Film Review: Elizabeth Olsen Takes Misguided Trip to ‘Silent House’

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HollywoodChicago.com Oscarman rating: 2.0/5.0
Rating: 2.0/5.0

CHICAGO – Elizabeth Olsen does her damned best to save “Silent House” from itself but this quasi-thriller collapses under the weight of a script that just doesn’t work. It’s one of those horror movies with no internal logic and camera tricks as ways to heighten tension instead of anything that feels remotely genuine. The trip through “Silent House” starts promisingly but you’ll be running for the doors before it ends.

The trick behind “Silent House” is a relatively clever one. The story is told in one take, never leaving the location of its female protagonist, a clearly troubled girl named Sarah (Olsen) who is helping pack up an old house with her father John (Adam Trese) and her uncle Peter (Eric Sheffer Stevens). There are some obvious cuts (like when it gets pitch black, door transitions, or running scenes) but the film is an impressive technical accomplishment until one realizes that it’s almost all style and no substance. When “Silent House” is over, ask yourself if it would have worked without the one-shot trick. The answer is no and the film needed to exist on its own as a strong horror thriller and then had the technique employed to amplify its themes instead of the other way around.

StarRead Brian Tallerico’s full review of “Silent House” in our reviews section.

After a long set-up that feels designed to basically just stretch the running time instead of actually enhancing the mood (Ti West knows how to do “slow burn” with his films like “House of the Devil” and “The Innkeepers”…this is more like “delayed start”), Sarah hears a knock at the door and meets a mysterious girl named Sophia (Julia Taylor Ross) who claims to have known her as a child. The two have an unusual conversation and promise to meet up later. When Sarah goes back inside, she hears a noise upstairs when she knows her dad isn’t up there. Since this is a vacation home that is about to be sold, the house has been heavily boarded up and padlocked to avoid squatters, adding to the sense of claustrophobia.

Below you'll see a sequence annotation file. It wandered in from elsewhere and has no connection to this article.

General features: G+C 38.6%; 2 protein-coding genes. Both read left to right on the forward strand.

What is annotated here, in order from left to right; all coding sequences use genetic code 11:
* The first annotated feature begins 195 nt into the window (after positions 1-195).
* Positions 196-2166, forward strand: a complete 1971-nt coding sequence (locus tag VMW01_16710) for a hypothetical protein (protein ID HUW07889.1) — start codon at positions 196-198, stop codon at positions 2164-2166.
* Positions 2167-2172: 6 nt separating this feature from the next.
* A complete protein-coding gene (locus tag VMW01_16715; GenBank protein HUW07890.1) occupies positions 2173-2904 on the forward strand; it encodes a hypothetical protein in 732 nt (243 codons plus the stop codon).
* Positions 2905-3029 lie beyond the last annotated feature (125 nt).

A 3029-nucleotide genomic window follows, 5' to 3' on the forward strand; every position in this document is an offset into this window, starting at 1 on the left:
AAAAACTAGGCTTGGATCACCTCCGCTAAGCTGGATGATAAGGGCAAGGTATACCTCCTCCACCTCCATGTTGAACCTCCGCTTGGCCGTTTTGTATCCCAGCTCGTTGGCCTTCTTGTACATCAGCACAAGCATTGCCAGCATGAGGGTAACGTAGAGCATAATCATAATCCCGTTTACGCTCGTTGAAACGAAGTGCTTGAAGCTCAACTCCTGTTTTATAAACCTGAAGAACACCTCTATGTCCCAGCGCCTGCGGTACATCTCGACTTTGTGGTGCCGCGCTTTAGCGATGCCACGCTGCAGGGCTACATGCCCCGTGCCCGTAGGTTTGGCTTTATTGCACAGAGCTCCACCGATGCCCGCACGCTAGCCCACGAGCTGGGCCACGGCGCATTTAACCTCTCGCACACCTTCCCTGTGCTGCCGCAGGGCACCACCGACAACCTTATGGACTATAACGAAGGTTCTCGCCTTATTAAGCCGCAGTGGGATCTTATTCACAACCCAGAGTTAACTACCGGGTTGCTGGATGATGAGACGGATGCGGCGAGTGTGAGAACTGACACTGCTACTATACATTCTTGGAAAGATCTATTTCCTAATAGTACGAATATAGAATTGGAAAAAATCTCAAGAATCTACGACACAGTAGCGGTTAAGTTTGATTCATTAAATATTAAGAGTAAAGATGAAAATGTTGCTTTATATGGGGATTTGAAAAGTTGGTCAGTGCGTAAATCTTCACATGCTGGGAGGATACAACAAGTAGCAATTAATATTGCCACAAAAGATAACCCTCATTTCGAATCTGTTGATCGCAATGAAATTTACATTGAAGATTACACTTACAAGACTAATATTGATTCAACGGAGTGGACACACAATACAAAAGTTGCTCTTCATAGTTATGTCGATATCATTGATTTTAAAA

Sarah and her father slowly travel upstairs with lanterns (there’s no electricity either) to investigate. They don’t hear anything but John finds some Polaroids that startle him. He quickly hides them and Sarah goes to her room to start packing. She hears dad walk down the hall and then a loud sound like a body hitting the floor. This is the most effective moment in the film as we only know what Sarah does at this moment – she’s already scared from what came before and now this loud sound. She hesitantly leaves and tries to figure what’s going on. Before long, she’s being hunted by what first seems like a “Strangers”-esque home invasion but soon becomes something much more unusual.

StarContinue reading for Brian Tallerico’s full “Silent House” review.

“Silent House” stars Elizabeth Olsen, Adam Trese, Eric Sheffer Stevens, and Julia Taylor Ross. It was written by Laura Lau and directed by Lau & Chris Kentis. It is rated R and was released on March 9th, 2012.

Silent House
Silent House
Photo credit: Open Road

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